The proposal brought before the National Security Council was initially rejected. Notable detractors were president Turgut Özal and general Eşref Bitlis, who favored a peaceful solution. Both died in 1993. Bitlis was killed in a plane crash due to sabotage, while Özal purportedly died of a heart attack.[1] Çiller's rhetoric became more hawkish after this period.[17]

With the opposition out of the way, the plan was executed, with lieutenant general Hasan Kundakçı at the helm of the military operations. Professional assassins like Abdullah Çatlı and Alaattin Çakıcı took part, along with 2,500–5,000 members of the special forces.[7] Many of these men were plucked from the ranks of the clandestine Counter-Guerrilla; the Turkish branch of the Operation Gladio.[18] The Counter-Guerrilla was originally established to prepare for the subversion of a possible Warsaw Pact invasion. However, once the USSR collapsed, the Counter-Guerrilla were used to fight the PKK.

It is alleged that during this period, a delegate including Çiller, Demirel, Hüsamettin Cindoruk (Speaker of the Parliament), Aydin Ilter (General Commander of the Gendarmerie), Nahit Mentese (Interior Minister), and Ağar (as police chief) held a meeting with twelve tribal chiefs.[notes 1] The officials assured these warlords, known to have lengthy criminal records,[notes 2] that the state would supply them with whatever arms they needed in order to fight the PKK. The warlords requested MG-3 machine guns, rocket-propelled grenades, flame throwers, howitzers, and police tanks. The brass refused the last two items, and compensated by increasing the wages of the village guards (militias) under the warlords' employ.[19]

In September 1993, Ağar, Eken, Şahin, Ertuğrul Ogan and weapons trafficker Ertaç Tinar traveled to Israel over Zurich. Ağar contacted senior Israeli intelligence officials. After some bargaining, Eken took delivery of 50 million USD worth of weapons (though only half of it was paid for) from the ÖHD. On paper, the weapons appeared to be donated from Tinar's company, Hospro. Some of them later went missing; 10 9mm Micro Uzi, 10 9mm Micro Uzis, 10 Super MGs, and 10 22-caliber Beretta revolvers with silencers, and an AL 50Hv rocket launcher. Three of the Berettas were found in the Susurluk crash. A criminal investigation was launched against the deputy chair of the ÖHD, İbrahim Şahin, but he suffered a traffic accident and claimed to have lost his memory.[20][21]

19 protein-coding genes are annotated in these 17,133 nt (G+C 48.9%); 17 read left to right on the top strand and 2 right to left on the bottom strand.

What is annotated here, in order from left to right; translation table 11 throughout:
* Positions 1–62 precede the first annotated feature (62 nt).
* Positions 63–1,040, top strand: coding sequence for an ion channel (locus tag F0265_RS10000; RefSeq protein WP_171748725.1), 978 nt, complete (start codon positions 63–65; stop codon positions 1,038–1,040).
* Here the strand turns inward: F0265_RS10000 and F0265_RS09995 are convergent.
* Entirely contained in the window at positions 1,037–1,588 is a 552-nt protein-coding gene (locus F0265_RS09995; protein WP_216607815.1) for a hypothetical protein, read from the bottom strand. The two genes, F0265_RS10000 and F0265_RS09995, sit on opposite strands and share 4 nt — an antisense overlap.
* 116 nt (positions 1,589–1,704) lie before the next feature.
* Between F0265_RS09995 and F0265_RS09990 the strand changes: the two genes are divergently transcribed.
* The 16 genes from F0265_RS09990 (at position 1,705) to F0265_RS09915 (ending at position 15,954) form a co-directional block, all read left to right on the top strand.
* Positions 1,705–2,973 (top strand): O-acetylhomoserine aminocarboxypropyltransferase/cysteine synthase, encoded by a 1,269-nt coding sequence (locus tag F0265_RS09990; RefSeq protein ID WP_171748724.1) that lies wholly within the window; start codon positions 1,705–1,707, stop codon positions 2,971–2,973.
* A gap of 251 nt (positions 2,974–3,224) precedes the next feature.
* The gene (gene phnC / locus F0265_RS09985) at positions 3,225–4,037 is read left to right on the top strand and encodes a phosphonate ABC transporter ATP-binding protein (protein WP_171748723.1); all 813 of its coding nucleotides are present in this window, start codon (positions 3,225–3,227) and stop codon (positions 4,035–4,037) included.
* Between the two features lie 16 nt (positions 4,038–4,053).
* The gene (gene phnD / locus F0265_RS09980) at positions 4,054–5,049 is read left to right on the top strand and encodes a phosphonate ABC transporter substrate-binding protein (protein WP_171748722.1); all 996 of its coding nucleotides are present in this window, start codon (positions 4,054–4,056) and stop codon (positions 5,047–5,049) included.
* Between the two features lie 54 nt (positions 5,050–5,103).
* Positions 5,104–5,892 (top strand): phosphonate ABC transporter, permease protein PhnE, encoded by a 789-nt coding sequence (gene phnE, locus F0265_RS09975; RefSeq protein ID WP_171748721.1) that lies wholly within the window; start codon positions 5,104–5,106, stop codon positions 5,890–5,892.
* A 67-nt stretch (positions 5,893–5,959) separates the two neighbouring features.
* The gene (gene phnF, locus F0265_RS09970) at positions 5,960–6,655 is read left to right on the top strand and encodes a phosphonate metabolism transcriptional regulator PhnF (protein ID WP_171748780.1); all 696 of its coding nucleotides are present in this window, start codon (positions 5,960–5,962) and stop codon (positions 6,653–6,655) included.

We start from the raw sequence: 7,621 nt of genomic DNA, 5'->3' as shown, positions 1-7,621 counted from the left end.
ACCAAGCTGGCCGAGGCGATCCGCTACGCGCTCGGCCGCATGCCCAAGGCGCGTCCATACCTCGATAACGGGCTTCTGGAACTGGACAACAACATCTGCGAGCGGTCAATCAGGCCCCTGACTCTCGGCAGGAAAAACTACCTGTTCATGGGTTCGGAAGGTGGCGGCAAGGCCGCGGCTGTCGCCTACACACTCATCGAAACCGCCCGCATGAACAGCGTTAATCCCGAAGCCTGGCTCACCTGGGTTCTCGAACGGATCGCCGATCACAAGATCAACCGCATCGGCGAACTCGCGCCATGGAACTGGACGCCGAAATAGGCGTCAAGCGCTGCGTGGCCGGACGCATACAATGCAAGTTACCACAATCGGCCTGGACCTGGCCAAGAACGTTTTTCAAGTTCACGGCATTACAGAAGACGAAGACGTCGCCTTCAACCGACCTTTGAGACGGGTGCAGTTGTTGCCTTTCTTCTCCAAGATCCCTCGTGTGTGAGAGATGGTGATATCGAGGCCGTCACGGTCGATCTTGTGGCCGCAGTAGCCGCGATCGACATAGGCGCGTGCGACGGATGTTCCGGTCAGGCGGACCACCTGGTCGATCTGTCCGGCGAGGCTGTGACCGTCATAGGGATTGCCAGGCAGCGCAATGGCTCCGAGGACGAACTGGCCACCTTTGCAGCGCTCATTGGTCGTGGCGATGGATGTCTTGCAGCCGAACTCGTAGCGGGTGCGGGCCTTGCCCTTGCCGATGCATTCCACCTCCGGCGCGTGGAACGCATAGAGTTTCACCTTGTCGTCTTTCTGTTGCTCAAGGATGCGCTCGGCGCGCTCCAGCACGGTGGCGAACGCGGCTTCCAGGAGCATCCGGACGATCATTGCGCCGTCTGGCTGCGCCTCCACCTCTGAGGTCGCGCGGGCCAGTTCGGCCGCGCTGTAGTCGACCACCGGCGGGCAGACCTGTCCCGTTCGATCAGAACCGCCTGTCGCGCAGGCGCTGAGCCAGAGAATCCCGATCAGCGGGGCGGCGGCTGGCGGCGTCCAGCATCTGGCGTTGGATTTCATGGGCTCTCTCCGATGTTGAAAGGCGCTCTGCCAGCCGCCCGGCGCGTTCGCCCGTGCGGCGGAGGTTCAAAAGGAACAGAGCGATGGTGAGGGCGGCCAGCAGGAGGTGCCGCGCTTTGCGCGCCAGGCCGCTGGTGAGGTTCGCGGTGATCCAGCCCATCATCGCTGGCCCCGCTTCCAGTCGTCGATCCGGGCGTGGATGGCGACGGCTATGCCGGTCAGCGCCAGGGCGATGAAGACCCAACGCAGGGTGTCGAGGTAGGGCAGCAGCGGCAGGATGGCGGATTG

On 3 November 1994, Çiller, Köksal, Eymür, and Ağar left for Israel to establish a co-operation agreement on counter-terrorism and intelligence sharing. This was the first meeting between the prime ministers of the two countries. Çiller and Ağar—not the MİT officials—privately talked to MOSSAD officials about equipment they needed to catch Öcalan, who was in Syria. A rich assortment of assassination weapons was delivered to the ÖHD on 15 November, including 2 12.7-caliber Beretta telescopic rifles, 8 pump shotguns, 280 automatic Uzis, 20 7.62mm Galli rifles, 100 silencers, 145 rifle telescopes.[22] Can Dündar suggests that the weapons were used for political purposes other than to assassinate Öcalan.[23]

The chairman of the Workers' Party, Doğu Perinçek, alleged that "the Mafia-Gladio dictatorship"[24] was subordinate to Çiller and Ağar.[10]

Intelligence expert Mahir Kaynak said that Ağar's gang aimed to create a state within a state, complete with a shadow army (the village guard system), and intelligence organization, inside the police force. The MİT purged the gang in a crash that was passed off as an accident.[25]

Causes of the scandal

According to Eymür, Susurluk was set in motion by the narcotics-related murder of two Iranians, Askar Simitko and Lazım Esmaeili in 1995. Simitko and Esmaeili were moles working for the MİT inside SAVAMA.[26] However, the MİT was not aware of their drug smuggling, which resulted in their death due to a nonpayment of a "tribute".[27]

The scandal surfaced after a car, carrying Abdullah Çatlı, Sedat Bucak, Hüseyin Kocadağ, and Gonca Us, fatally crashed in Susurluk. The passengers were staying in a hotel, along with Mehmet Ağar. The assassination plan called for Ağar to be killed too. However, he was warned by Sami Hoştan so he remained at the hotel and told the rest to leave without him.[28]

The Prosecutor's Report said that the passengers in the car were on their way to stage an assassination.[29]

Turf war